Critical thinking involves six layers of learning and evaluating new information and ideas begining with learning basic knowledge all the way through complex evaluation of material to determine its validity as well as how and when to use certain pieces of information.
By Joan Whetzel
Critical thinking skills are not always natural to everyone, but can be learned and tend to evolve from attainment of basic knowledge to the ability to understand, apply, analyze, synthesize and evaluate new pieces of information. There are six levels – or stages – of critical thinking skills.
Level/ Stage 1: Knowledge
Level or state 1 critical thinking skills involve the attainment of basic knowledge. This includes identifying key topics and issue provided during discussions, lectures and reading. Most journalists refer to this as the 5 Ws of who, what, where, when and why, plus how. Examples of stage 1 critical thinking are knowing the author of the Declaration of Independence or being able to providing a simple definition of “a priori.”
Level/Stage 2: Comprehension
Level or stage 2 adds comprehension skills, integrating the ability to interpret the meaning of facts and ideas gained from discussions, lectures and reading. The listener understands the meaning of what has been said and read, see a cause and effect between events or actions, and intuit the implications of certain actions and words. This stage of critical thinking begins drawing connections between the new information and the knowledge or information already gained. Examples of stage 2 critical thinking might in clued being able to explain “negative reinforcement” or understanding the meaning “a priori”.
Level/Stage 3: Application
Level/stage 3 of critical thinking entails the ability to apply the new information to situations, problems or a set of circumstances. The new information is being used to find solutions. Examples of stage 3 critical thinking include drawing on one’s own theories on social justice to solve current social issues, applying knowledge of anatomy to the dissection of a frog or fetal pig, or identifying specific locations on a local, national or world map.
Level/Stage 4: Analysis
Level or stage 4 critical thinking skills begin recognizing patterns, identifying meanings of words, phrases and ideas, and breaking down new ideas and information parts and wholes. The new information is being analyzed for flaws in logic and to determine if the new knowledge, assumptions or ideas are valid based on what the learner already knows. Examples of stage 4 critical thinking embraces the ability to compare and contrast themes in 2 or more pieces of reading material the ability to determine where errors in judgment, logic, or validity of ideas occurs.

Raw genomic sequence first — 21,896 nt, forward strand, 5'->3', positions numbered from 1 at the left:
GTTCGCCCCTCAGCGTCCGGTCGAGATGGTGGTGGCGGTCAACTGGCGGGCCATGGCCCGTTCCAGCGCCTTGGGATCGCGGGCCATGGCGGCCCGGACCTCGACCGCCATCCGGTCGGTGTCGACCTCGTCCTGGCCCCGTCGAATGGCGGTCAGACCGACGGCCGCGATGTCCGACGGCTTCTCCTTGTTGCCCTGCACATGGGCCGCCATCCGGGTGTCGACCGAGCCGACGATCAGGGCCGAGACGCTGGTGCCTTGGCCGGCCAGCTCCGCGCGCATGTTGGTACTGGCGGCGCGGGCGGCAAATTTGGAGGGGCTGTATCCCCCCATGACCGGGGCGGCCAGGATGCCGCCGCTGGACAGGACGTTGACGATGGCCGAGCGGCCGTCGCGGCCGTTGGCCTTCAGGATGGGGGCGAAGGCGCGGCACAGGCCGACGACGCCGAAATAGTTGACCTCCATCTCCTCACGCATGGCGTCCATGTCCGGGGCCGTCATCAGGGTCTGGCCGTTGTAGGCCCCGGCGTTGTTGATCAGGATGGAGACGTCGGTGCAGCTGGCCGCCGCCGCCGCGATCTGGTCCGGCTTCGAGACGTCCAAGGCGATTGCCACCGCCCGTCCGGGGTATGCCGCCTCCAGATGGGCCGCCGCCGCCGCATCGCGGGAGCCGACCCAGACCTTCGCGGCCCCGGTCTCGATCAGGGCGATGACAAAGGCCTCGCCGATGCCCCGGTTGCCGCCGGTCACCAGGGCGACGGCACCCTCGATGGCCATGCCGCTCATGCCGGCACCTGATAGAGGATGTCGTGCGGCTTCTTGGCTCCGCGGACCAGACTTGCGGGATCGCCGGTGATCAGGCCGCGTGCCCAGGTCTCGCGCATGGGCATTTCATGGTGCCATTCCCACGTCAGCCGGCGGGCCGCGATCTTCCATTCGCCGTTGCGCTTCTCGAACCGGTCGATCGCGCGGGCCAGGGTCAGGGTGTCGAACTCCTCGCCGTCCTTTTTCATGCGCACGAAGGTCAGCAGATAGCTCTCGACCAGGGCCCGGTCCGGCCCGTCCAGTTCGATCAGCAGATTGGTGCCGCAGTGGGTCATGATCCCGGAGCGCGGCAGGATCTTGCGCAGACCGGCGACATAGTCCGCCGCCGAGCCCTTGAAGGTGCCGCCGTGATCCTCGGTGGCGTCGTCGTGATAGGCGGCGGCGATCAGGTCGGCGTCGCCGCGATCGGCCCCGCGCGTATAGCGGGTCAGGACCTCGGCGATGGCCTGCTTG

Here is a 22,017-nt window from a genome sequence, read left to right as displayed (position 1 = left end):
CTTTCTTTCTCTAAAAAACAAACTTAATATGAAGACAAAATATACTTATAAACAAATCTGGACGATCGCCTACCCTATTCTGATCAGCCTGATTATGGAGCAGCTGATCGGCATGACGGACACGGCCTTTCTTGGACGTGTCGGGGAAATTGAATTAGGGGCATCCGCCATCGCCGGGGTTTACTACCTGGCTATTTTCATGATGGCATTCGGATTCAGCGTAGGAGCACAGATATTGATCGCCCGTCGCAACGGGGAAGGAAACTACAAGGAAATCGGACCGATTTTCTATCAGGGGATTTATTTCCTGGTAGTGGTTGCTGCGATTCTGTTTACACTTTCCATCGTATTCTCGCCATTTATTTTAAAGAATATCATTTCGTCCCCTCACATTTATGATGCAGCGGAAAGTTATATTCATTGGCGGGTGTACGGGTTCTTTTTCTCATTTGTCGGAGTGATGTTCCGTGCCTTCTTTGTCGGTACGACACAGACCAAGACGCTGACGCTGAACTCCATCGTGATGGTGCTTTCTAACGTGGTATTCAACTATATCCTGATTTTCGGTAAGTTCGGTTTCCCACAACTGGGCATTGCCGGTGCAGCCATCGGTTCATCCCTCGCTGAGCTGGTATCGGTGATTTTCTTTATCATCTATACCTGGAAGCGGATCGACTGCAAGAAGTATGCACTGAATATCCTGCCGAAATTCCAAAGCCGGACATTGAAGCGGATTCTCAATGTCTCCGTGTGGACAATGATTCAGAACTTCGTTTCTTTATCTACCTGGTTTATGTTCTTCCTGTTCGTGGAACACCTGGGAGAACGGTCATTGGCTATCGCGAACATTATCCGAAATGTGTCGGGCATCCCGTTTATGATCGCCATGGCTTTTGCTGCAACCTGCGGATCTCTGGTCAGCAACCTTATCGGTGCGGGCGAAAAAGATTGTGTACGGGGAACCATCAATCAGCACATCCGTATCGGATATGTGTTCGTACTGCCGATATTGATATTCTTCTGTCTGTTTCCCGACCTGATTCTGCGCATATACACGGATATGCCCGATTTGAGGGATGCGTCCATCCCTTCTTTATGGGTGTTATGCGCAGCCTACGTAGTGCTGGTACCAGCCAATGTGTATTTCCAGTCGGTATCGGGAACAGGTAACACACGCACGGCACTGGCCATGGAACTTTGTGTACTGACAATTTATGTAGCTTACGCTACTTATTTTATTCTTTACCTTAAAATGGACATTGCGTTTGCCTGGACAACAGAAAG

Level/Stage 5: Synthesis
Level or Stage 5 critical thinking skills begin to ask “what if…?”, to predict future events or actions, and to make deductions based on the evidence combined with prior knowledge. In addition, old knowledge gets reorganized to use new information and ideas in order to create new, original thoughts and ideas. Examples of stage 5 critical thinking consist of: taking a basic recipe and adding your own ingredients to produce a recipe that’s more to your liking, or combining bits and pieces or other peoples’ theories to create your own original theory on, say, current events or social issues.
Level/Stage 6: Evaluation
Level or stage 6 critical thinking skills assess other peoples’ ideas and thoughts, to determine on an individual basis, whether they have validity or worth before weighing one’s options or offering advice based on the new information. In other words, the credibility of the information and the sources is decided before any further action is taken. Examples of stage 6 critical skills add in the ability to discuss the merits and disadvantages of specific events, actions, ideas or bodies of thought and the ability to provide constructive criticism or critiques.
The progression from the simple acquisition of knowledge to the ability to apply systematic analysis to any new thoughts, ideas and information is a slow, arduous process. It’s a process that takes several year years and a lot of practice to develop. Learning critical thinking is well worth the time and effort to learn as well as to teach students. Once children get into high school they should be beginning to use many of these critical thinking skills. They should definitely be able to use all of these skill upon graduation so that they can be critical thinkers once they start college or begin their path in life out in the real world after high school.